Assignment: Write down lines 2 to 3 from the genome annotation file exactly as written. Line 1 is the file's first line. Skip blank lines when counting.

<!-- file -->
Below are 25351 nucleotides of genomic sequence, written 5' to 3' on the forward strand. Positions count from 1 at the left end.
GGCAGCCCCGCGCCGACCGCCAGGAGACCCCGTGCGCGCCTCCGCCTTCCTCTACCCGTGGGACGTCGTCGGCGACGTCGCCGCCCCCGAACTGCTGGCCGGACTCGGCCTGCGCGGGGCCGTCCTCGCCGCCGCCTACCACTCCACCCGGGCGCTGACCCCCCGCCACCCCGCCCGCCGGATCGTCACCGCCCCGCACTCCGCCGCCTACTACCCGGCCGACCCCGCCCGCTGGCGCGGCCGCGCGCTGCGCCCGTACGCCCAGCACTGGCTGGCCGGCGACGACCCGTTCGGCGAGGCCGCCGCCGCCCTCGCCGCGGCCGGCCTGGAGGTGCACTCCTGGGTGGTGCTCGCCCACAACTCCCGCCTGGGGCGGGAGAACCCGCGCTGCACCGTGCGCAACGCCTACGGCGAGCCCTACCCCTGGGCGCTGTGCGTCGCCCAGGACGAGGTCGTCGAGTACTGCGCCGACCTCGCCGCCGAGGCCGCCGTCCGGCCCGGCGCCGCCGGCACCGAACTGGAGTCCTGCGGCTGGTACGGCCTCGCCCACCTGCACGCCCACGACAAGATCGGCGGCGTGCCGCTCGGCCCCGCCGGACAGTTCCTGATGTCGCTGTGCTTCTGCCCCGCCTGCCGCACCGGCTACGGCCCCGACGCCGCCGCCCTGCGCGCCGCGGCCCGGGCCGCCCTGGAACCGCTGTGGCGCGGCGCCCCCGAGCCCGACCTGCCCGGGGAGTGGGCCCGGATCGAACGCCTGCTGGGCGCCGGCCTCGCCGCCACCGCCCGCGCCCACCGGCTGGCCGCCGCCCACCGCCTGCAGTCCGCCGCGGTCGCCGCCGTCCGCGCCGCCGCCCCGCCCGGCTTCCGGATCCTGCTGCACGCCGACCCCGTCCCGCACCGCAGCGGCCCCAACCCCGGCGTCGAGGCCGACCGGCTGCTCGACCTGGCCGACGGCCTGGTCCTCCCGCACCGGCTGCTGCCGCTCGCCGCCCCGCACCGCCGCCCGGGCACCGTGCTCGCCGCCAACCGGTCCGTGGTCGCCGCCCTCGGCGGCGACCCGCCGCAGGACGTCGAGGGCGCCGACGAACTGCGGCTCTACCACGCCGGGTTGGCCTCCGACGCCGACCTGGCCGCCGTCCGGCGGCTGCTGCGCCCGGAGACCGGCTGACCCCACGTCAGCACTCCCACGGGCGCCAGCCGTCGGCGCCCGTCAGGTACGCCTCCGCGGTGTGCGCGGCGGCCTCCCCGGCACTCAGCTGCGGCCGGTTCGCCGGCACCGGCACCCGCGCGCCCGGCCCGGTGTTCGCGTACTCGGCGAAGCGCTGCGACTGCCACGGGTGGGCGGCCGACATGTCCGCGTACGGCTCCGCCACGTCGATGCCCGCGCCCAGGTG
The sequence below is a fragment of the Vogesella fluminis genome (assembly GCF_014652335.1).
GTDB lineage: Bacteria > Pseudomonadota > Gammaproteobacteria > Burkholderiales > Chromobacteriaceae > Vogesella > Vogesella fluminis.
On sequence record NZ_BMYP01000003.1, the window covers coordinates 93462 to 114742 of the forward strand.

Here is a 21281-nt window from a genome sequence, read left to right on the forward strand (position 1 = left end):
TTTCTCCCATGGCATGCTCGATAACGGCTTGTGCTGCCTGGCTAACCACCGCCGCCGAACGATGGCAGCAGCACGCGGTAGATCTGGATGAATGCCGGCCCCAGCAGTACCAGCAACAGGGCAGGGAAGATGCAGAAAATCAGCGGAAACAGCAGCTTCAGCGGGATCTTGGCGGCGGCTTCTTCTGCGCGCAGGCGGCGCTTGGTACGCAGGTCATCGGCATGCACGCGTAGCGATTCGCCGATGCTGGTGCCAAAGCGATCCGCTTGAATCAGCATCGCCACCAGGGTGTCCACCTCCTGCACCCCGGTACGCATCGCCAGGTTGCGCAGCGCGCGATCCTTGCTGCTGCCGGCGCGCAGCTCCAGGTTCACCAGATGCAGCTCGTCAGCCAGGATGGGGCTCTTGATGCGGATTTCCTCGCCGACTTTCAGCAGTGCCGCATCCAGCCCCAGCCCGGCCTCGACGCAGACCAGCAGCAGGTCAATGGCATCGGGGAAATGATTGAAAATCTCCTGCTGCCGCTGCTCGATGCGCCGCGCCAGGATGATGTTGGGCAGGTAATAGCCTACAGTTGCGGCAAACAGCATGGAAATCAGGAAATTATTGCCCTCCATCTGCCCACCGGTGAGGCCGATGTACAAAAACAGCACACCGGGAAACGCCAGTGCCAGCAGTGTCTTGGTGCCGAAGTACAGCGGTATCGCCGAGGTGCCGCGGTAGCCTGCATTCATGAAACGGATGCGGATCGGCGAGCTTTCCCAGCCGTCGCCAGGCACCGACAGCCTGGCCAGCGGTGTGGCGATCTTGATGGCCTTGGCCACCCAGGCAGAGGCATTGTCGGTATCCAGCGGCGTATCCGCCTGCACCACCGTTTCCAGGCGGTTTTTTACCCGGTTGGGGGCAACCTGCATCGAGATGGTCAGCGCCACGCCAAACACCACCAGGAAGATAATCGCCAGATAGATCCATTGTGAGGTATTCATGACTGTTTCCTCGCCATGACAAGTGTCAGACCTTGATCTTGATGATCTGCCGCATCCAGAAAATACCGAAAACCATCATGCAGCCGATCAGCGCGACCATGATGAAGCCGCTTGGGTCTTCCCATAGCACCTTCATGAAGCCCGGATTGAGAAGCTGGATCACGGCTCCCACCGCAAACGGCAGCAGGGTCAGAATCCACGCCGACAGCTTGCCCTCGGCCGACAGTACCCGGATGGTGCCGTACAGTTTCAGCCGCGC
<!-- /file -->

GGCAGCCCCGCGCCGACCGCCAGGAGACCCCGTGCGCGCCTCCGCCTTCCTCTACCCGTGGGACGTCGTCGGCGACGTCGCCGCCCCCGAACTGCTGGCCGGACTCGGCCTGCGCGGGGCCGTCCTCGCCGCCGCCTACCACTCCACCCGGGCGCTGACCCCCCGCCACCCCGCCCGCCGGATCGTCACCGCCCCGCACTCCGCCGCCTACTACCCGGCCGACCCCGCCCGCTGGCGCGGCCGCGCGCTGCGCCCGTACGCCCAGCACTGGCTGGCCGGCGACGACCCGTTCGGCGAGGCCGCCGCCGCCCTCGCCGCGGCCGGCCTGGAGGTGCACTCCTGGGTGGTGCTCGCCCACAACTCCCGCCTGGGGCGGGAGAACCCGCGCTGCACCGTGCGCAACGCCTACGGCGAGCCCTACCCCTGGGCGCTGTGCGTCGCCCAGGACGAGGTCGTCGAGTACTGCGCCGACCTCGCCGCCGAGGCCGCCGTCCGGCCCGGCGCCGCCGGCACCGAACTGGAGTCCTGCGGCTGGTACGGCCTCGCCCACCTGCACGCCCACGACAAGATCGGCGGCGTGCCGCTCGGCCCCGCCGGACAGTTCCTGATGTCGCTGTGCTTCTGCCCCGCCTGCCGCACCGGCTACGGCCCCGACGCCGCCGCCCTGCGCGCCGCGGCCCGGGCCGCCCTGGAACCGCTGTGGCGCGGCGCCCCCGAGCCCGACCTGCCCGGGGAGTGGGCCCGGATCGAACGCCTGCTGGGCGCCGGCCTCGCCGCCACCGCCCGCGCCCACCGGCTGGCCGCCGCCCACCGCCTGCAGTCCGCCGCGGTCGCCGCCGTCCGCGCCGCCGCCCCGCCCGGCTTCCGGATCCTGCTGCACGCCGACCCCGTCCCGCACCGCAGCGGCCCCAACCCCGGCGTCGAGGCCGACCGGCTGCTCGACCTGGCCGACGGCCTGGTCCTCCCGCACCGGCTGCTGCCGCTCGCCGCCCCGCACCGCCGCCCGGGCACCGTGCTCGCCGCCAACCGGTCCGTGGTCGCCGCCCTCGGCGGCGACCCGCCGCAGGACGTCGAGGGCGCCGACGAACTGCGGCTCTACCACGCCGGGTTGGCCTCCGACGCCGACCTGGCCGCCGTCCGGCGGCTGCTGCGCCCGGAGACCGGCTGACCCCACGTCAGCACTCCCACGGGCGCCAGCCGTCGGCGCCCGTCAGGTACGCCTCCGCGGTGTGCGCGGCGGCCTCCCCGGCACTCAGCTGCGGCCGGTTCGCCGGCACCGGCACCCGCGCGCCCGGCCCGGTGTTCGCGTACTCGGCGAAGCGCTGCGACTGCCACGGGTGGGCGGCCGACATGTCCGCGTACGGCTCCGCCACGTCGATGCCCGCGCCCAGGTG
The sequence below is a fragment of the Vogesella fluminis genome (assembly GCF_014652335.1).